Drive through downtown Annapolis on a weekend and you can’t miss the white dining tents around Market Square and tables out along Main Street, protected by orange and white barricades. They are all part of the city’s Recovery Zones, which debuted in June 2020 as a way to help restaurants stay afloat despite capacity limits for indoor dining. “City staff worked very closely with the businesses to create these areas in order to help restaurants and retailers increase capacity,” recounts Mitchelle Stephenson, Public Information Office for the City of Annapolis, of the project’s beginning days. “The City granted the businesses ‘special event’ permits to operate and extend their capacity into the public space (streets, sidewalks, parking lots, etc.).”


Cafe Normandie outdoor dining zone

Outdoor dining area at Cafe Normandie on Main Street.
Image courtesy of Cafe Normandie.


I’m a huge fan of outdoor dining and have been taking advantage of the zones all year, even bringing a blanket along with me to stay warm while eating outside during the winter. Now that indoor dining restrictions are being lifted, I was worried the Recovery Zones would disappear, but I’m happy to report that most permits have been extended and will stay a part of our landscape, at least over the summer. 


McGarvey's outdoor dining zone at Market Space.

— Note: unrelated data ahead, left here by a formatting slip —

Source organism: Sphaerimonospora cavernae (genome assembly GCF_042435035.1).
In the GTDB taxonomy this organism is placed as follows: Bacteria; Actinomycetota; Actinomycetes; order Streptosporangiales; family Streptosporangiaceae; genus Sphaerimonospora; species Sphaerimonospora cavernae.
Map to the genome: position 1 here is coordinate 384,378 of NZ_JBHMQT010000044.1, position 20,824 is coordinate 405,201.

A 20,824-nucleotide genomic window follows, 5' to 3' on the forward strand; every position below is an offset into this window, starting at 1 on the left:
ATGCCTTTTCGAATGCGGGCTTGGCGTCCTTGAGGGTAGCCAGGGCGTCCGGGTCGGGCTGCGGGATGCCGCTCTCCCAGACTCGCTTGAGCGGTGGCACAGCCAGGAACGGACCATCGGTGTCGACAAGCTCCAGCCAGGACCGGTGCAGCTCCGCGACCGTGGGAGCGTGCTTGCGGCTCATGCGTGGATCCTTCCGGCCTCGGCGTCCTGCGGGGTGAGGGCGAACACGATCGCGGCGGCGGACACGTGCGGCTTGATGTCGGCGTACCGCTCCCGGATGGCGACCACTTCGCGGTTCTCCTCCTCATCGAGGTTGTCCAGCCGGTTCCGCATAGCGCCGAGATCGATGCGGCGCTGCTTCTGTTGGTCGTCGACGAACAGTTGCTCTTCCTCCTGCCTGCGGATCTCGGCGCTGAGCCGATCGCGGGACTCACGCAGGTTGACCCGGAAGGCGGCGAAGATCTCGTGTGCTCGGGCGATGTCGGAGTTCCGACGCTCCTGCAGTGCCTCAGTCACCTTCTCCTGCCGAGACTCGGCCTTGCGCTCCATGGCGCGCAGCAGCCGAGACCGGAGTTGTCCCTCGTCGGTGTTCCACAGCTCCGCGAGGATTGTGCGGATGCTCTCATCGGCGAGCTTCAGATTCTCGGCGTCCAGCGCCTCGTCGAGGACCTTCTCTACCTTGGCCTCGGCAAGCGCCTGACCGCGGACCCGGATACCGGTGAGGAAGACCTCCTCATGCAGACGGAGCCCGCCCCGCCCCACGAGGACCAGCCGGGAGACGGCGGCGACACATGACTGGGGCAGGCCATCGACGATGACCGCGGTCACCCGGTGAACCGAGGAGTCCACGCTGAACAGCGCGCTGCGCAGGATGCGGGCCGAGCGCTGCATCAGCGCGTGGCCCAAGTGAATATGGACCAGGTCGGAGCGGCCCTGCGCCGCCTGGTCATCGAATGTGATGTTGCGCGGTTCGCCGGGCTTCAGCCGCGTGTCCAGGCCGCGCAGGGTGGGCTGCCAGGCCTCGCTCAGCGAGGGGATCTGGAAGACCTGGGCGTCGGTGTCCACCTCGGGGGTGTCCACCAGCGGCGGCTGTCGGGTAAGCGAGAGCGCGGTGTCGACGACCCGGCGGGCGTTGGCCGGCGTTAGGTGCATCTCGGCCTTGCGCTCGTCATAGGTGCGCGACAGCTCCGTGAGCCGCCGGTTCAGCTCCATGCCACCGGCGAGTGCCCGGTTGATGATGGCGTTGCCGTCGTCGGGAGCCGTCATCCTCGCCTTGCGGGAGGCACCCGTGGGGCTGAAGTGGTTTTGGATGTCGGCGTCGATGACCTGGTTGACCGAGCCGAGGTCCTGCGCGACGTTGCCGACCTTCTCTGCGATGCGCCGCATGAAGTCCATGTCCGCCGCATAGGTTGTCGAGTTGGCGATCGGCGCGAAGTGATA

You can find outdoor dining zones from Market Space in downtown Annapolis, up Main Street and
West Street and over to Maryland Avenue. Image courtesy of McGarvey's.


“Few are exactly as they were in June of 2020,” says Stephenson of the zones. “For example, Maryland Avenue and Main Street are no longer complete road closures but are now extended sidewalk dining. Eastport had some restaurants with tents and the tents got smaller or got eliminated as indoor and other dining capacity was increased.”


The most prominent recovery zones are downtown. The streets behind Market House are closed entirely, with tents and tables set up by Iron Rooster, Federal House Bar & Grille, McGarvey’s Saloon & Oyster Bar and Middleton Tavern. There is reduced parking on Dock Street from Mission BBQ to Storm Brothers Ice Cream Factory, and outside of Latitude 38; on Maryland Avenue, outside Galway Bay; and along upper Main Street, home to Joss Sushi, Fox’s Den and Café Normandie, among others. Over in Eastport, the last block of Fourth Street has been closed to traffic to create a European-style dining street next to Davis’ Pub. Along the Forest Drive corridor, two of the most prominent are the open-air tent shading picnic tables in front of Dark Horse and the landscaped seating area in front of Main and Market


Davis' Pub in Eastport extended their dining into the streets.

Davis' Pub in Eastport extended their dining zone into the streets of Eastport.
Image courtesy of Davis' Pub.


The Recovery Zone on West Street is in effect on weekends, closing the top block off for pedestrians from 5 pm to 11 pm Wednesday through Sundays for dining at Ram’s Head Tavern, Tsunami and more. Add in music permitted by Stan and Joe’s Saloon, and it’s a perfect summer street party, extending the traditional Wednesday night Dining Under the Stars informally through the weekend. 


“The Recovery Zones have created safe outdoor places for people to enjoy Annapolis for dining and live music,” says Erik Evans, Executive Director of the Downtown Annapolis Partnership. “This locations have been a hit with locals and visitors alike, creating one more reason to enjoy Annapolis.” I couldn’t agree more.